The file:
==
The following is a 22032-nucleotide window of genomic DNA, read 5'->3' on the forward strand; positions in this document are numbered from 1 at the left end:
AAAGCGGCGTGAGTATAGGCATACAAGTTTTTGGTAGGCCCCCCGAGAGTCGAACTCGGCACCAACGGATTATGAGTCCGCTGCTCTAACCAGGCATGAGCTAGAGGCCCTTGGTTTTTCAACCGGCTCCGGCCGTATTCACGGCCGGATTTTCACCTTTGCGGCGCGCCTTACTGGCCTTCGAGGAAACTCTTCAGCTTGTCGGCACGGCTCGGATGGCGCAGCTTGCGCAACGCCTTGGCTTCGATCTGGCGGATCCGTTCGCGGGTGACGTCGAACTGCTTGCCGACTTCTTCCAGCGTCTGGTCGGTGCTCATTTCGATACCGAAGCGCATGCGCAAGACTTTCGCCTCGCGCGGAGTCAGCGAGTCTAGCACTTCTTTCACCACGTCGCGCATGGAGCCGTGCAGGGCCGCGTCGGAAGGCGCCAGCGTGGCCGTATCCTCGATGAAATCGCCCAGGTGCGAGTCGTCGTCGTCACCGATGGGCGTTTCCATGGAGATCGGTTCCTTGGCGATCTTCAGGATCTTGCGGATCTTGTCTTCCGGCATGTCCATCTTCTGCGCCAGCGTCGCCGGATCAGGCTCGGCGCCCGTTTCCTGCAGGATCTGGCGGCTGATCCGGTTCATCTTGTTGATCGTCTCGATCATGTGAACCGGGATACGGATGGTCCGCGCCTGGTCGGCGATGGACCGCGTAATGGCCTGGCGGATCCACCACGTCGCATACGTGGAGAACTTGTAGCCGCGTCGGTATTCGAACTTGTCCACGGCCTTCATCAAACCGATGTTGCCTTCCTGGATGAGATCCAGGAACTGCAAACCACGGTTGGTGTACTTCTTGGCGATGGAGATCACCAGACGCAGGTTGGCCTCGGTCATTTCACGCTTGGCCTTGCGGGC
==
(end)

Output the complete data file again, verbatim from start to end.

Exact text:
The following is a 22032-nucleotide window of genomic DNA, read 5'->3' on the forward strand; positions in this document are numbered from 1 at the left end:
AAAGCGGCGTGAGTATAGGCATACAAGTTTTTGGTAGGCCCCCCGAGAGTCGAACTCGGCACCAACGGATTATGAGTCCGCTGCTCTAACCAGGCATGAGCTAGAGGCCCTTGGTTTTTCAACCGGCTCCGGCCGTATTCACGGCCGGATTTTCACCTTTGCGGCGCGCCTTACTGGCCTTCGAGGAAACTCTTCAGCTTGTCGGCACGGCTCGGATGGCGCAGCTTGCGCAACGCCTTGGCTTCGATCTGGCGGATCCGTTCGCGGGTGACGTCGAACTGCTTGCCGACTTCTTCCAGCGTCTGGTCGGTGCTCATTTCGATACCGAAGCGCATGCGCAAGACTTTCGCCTCGCGCGGAGTCAGCGAGTCTAGCACTTCTTTCACCACGTCGCGCATGGAGCCGTGCAGGGCCGCGTCGGAAGGCGCCAGCGTGGCCGTATCCTCGATGAAATCGCCCAGGTGCGAGTCGTCGTCGTCACCGATGGGCGTTTCCATGGAGATCGGTTCCTTGGCGATCTTCAGGATCTTGCGGATCTTGTCTTCCGGCATGTCCATCTTCTGCGCCAGCGTCGCCGGATCAGGCTCGGCGCCCGTTTCCTGCAGGATCTGGCGGCTGATCCGGTTCATCTTGTTGATCGTCTCGATCATGTGAACCGGGATACGGATGGTCCGCGCCTGGTCGGCGATGGACCGCGTAATGGCCTGGCGGATCCACCACGTCGCATACGTGGAGAACTTGTAGCCGCGTCGGTATTCGAACTTGTCCACGGCCTTCATCAAACCGATGTTGCCTTCCTGGATGAGATCCAGGAACTGCAAACCACGGTTGGTGTACTTCTTGGCGATGGAGATCACCAGACGCAGGTTGGCCTCGGTCATTTCACGCTTGGCCTTGCGGGC